Tim: Yeah. Dot is the word iota, and squiggle is keraia. These refer to the tiniest pen strokes used in writing Hebrew letters to make each one different from another.

So even the tiniest details of the Torah are important. They express God’s wisdom. For Jesus, all the Torah and Prophets, including God’s commands to Israel, reveal God’s wisdom to guide the lives of his people in every age.

Matthew 5:19: The Least and Greatest [3:16-4:48]

Tim: Jesus takes the commands found in the Hebrew Scriptures seriously. And so he says:

Jon: “Therefore, whoever undoes one of the least of these commands and teaches people to do the same, they will be called least in the Kingdom of the skies. But whoever does them and then teaches people, this one will be called great in the Kingdom of the skies.”7

Tim: That word “undoes” is the Greek word luo. And it connects to his earlier claim that he did not come to kataluo, that is, to do away with the Torah and Prophets. To undo the Torah is to reject its commands as useless or out of date.

Jon: And those who undo the Torah are least in the Kingdom of the skies.

Tim: Right. Now, remember, the Kingdom of the skies is God’s heavenly domain, full of right relationships and life and goodness. And Jesus said that heavenly reality was invading Earth through himself as he launched these communities that live by God’s wisdom in new and creative ways.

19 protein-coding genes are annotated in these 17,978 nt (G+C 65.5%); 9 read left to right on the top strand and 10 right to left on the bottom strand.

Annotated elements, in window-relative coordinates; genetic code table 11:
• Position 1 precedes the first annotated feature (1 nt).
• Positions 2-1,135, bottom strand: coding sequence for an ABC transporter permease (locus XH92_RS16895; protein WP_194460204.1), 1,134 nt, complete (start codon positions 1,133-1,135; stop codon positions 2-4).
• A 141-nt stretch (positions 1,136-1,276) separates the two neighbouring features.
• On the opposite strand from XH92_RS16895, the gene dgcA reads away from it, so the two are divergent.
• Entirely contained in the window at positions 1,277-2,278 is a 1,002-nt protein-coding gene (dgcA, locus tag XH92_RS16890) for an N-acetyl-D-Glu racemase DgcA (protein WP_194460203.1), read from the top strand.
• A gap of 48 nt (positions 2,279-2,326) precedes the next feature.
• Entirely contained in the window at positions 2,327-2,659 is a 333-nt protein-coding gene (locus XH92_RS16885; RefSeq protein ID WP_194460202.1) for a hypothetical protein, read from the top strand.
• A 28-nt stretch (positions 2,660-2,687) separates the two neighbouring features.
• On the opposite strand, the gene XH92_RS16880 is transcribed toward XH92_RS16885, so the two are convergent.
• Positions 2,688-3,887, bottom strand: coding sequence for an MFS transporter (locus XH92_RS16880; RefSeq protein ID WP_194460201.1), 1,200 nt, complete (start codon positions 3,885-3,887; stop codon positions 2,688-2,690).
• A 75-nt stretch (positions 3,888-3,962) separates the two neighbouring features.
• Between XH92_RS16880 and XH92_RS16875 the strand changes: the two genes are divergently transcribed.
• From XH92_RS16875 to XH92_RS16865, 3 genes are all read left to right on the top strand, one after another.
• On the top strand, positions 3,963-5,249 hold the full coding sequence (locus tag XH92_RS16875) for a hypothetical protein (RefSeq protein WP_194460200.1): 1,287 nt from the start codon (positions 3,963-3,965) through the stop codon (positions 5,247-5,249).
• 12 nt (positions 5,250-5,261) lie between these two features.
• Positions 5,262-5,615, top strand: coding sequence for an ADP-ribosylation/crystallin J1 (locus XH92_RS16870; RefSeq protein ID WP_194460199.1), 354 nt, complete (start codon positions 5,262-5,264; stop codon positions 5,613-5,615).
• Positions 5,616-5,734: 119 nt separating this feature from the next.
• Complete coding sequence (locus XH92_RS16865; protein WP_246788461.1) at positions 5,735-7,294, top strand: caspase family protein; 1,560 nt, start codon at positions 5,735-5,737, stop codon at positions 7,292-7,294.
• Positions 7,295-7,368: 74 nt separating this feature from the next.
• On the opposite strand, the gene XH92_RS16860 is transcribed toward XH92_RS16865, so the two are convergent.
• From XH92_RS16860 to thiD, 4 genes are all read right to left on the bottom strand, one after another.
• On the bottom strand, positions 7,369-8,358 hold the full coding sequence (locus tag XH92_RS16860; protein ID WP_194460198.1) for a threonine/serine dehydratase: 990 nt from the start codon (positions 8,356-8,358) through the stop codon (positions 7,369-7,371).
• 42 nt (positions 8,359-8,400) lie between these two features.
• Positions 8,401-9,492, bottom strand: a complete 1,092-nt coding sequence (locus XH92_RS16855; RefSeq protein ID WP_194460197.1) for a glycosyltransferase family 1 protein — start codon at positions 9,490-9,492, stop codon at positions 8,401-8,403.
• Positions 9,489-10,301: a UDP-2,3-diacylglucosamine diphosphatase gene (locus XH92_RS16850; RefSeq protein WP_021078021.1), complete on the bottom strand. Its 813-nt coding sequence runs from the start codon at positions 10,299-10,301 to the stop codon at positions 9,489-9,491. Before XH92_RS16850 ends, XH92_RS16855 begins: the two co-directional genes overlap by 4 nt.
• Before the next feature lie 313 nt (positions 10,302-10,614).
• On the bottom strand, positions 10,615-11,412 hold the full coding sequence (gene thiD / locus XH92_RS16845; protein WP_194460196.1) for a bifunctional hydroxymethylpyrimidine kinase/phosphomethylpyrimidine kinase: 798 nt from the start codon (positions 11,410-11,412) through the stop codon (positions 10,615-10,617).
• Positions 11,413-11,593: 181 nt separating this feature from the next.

Jon: Okay, I think I get it. But what does it mean that there are people who are least and people who are great in the kingdom? Is there some sort of ranking?

Tim: Jesus is flipping the social order of his day. So the scribes and the Pharisees, they thought of themselves as the greatest, having the highest rank in their culture. And they thought of those who didn’t follow their Torah teachings as the least.8 But, “surprise,” Jesus says. God’s Kingdom is turning the whole thing upside-down so that the last are first and the first are last.9

Jon: So Jesus thinks there’s an even better way than the way of the scribes and Pharisees.

Tim: Yes, that’s actually how he ends this section.

Matthew 5:20: Surpassing the Scribes and Pharisees [4:48-5:58]

Jon: “Because I tell you, unless your doing-what-is-right far surpasses the scribes and Pharisees, you won’t be entering the Kingdom of the skies.”10

Tim: That word “doing-what-is-right” is usually translated “righteousness.” It’s the Greek word dikaiosune, which means “doing right by God and others.”

And if you asked any Israelite in Jesus’ day about the most righteous people around, they would say the scribes and Pharisees.

Jon: Because they cared most about doing the right thing.

Tim: Yes. But Jesus claims that the Torah and Prophets point to an even more radical behavior change that’s rooted in a transformation of the heart. The Scriptures ought to lead us to a Kingdom of God ethic that is more generous, more just, and more merciful than we could ever imagine.

Jon: Okay, but how could anyone take God’s commands more seriously than the scribes and Pharisees? I mean, what does this even look like?

Tim: Well, next in the Sermon on the Mount, Jesus will give six case studies, and in each one, he’ll describe how a command from the Torah was understood by the scribes and the Pharisees.11 Then he reveals the higher standard of right relationships that has been at the heart of the Torah and Prophets all along.

1. Matthew 5:17
2. e.g. Matthew 12:1-14; Mark 7:1-13
3. Matthew 5:18
4. Genesis 1:1
5. e.g. Genesis 1:3
6. e.g. Isaiah 2:1-5, Isaiah 11:1-9, and Micah 4:1-5
7. Matthew 5:19
8. e.g. Matthew 23:1-11
9. e.g. Matthew 20:1-16
10. Matthew 5:20
11. Matthew 5:21-48